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The rupture of the anterior cruciate ligament (ACL) is the most common cause of lameness in the dog.
This injury has two common presentations. One is the young athletic dog playing roughly who acutely ruptures the ligament and is non-weight bearing on the affected hind leg. The second presentation is the older, overweight dog with weakened or partially torn ligaments that rupture with a slight misstep. In this patient the lameness may have a sudden onset or there may be a more subtle chronic lameness related to prolonged joint instability. People often times incorrectly think that in an older dog hind leg lameness is either a hip problem or just due to “old age”.
Your veterinarian will perform an orthopedic exam and may take radiographs (x-rays) in order to diagnose this injury. The orthopedic exam involves an analysis of the gait, examination of the joint for swelling and/or pain and the presence of "drawer movement" (the presence of forward instability of the knee joint). Sedation is often required to do an adequate evaluation of the knee, especially in large dogs. Sedation prevents the pet from tensing the muscles and temporarily stabilizing the joint and preventing the demonstration of the drawer sign. Radiographs confirm inflammatory changes in the joint and establish the level of osteoarthritic changes present. Early diagnosis of the condition is of paramount importance. An unstable knee can lead to further painful damage of other structures in the knee and will most certainly lead to development of osteoarthritis which cannot be cured, only managed.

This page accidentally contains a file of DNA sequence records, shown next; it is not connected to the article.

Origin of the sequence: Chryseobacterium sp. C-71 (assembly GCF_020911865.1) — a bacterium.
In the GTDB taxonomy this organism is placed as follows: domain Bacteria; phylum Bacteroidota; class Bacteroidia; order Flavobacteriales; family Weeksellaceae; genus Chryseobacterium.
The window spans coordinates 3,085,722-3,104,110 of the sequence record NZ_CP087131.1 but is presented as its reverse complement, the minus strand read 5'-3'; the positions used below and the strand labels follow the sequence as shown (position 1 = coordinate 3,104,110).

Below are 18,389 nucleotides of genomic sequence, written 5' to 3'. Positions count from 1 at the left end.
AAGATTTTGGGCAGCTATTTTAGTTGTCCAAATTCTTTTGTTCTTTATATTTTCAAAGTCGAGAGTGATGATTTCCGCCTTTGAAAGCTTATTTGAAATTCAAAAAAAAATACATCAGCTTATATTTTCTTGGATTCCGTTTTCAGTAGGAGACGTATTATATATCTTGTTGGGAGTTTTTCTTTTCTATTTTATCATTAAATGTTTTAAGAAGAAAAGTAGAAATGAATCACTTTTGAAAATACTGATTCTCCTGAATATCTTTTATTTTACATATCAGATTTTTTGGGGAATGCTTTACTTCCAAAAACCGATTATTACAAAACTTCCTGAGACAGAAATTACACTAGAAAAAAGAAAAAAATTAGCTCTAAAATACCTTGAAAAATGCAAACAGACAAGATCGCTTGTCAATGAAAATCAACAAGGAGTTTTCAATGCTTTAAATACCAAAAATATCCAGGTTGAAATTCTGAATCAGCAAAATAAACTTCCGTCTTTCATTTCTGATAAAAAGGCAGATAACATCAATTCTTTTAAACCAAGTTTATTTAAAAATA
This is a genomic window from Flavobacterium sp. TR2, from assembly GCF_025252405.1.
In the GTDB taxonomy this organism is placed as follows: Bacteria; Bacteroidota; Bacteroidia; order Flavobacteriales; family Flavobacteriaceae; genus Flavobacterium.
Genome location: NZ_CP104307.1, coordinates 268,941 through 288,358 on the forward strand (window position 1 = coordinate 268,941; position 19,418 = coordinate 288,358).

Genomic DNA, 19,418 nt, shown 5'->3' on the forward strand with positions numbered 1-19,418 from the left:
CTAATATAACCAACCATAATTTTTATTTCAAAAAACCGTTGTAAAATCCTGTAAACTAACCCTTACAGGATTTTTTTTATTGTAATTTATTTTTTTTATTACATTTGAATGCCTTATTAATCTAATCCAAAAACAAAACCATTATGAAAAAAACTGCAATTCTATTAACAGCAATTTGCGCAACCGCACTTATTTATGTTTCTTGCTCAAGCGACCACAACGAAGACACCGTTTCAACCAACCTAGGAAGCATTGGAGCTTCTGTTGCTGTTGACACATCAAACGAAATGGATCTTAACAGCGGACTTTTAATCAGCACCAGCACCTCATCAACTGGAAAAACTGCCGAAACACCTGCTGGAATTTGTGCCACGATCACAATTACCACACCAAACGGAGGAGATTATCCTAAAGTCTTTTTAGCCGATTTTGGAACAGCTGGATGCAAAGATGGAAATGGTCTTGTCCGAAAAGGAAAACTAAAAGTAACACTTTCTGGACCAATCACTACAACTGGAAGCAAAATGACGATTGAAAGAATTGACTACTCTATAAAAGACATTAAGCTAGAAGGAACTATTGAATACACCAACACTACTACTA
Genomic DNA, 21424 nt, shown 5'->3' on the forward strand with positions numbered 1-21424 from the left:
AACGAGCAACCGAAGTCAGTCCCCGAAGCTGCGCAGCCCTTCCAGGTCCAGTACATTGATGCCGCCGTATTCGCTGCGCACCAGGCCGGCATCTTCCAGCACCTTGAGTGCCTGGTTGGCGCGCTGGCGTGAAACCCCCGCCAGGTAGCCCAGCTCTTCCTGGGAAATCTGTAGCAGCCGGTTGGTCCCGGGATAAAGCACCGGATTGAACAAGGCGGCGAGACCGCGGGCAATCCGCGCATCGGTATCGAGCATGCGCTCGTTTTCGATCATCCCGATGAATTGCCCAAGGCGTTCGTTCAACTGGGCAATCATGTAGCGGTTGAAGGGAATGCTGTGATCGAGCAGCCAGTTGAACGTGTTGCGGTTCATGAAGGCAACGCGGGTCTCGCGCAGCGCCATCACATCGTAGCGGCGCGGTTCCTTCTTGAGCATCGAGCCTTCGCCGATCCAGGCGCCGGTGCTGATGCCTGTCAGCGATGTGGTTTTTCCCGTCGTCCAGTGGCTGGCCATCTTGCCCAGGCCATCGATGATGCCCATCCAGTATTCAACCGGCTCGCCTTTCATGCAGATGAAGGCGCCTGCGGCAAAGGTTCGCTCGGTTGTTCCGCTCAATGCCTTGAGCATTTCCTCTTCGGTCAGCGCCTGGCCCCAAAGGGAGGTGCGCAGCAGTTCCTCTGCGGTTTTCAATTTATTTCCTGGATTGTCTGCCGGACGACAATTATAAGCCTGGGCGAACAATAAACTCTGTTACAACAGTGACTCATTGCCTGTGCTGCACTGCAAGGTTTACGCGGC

Surgical repair is recommended in all cases to stabilize the joint and prevent further osteoarthritic changes secondary to the joint instability. There are three primary types of surgical repair:
- Extracapsular stabilization,
- Tibial plateau leveling osteotomy (TPLO), and
- Tibial tuberosity advancement (TTA).
The type of surgical repair recommended will be determined by the size, age and activity level of the pet as well as the degree of osteoarthritis already present in the joint and anatomical parameters of the affected leg. The recovery time and recommendation for physical therapy will depend on the type of surgical repair performed.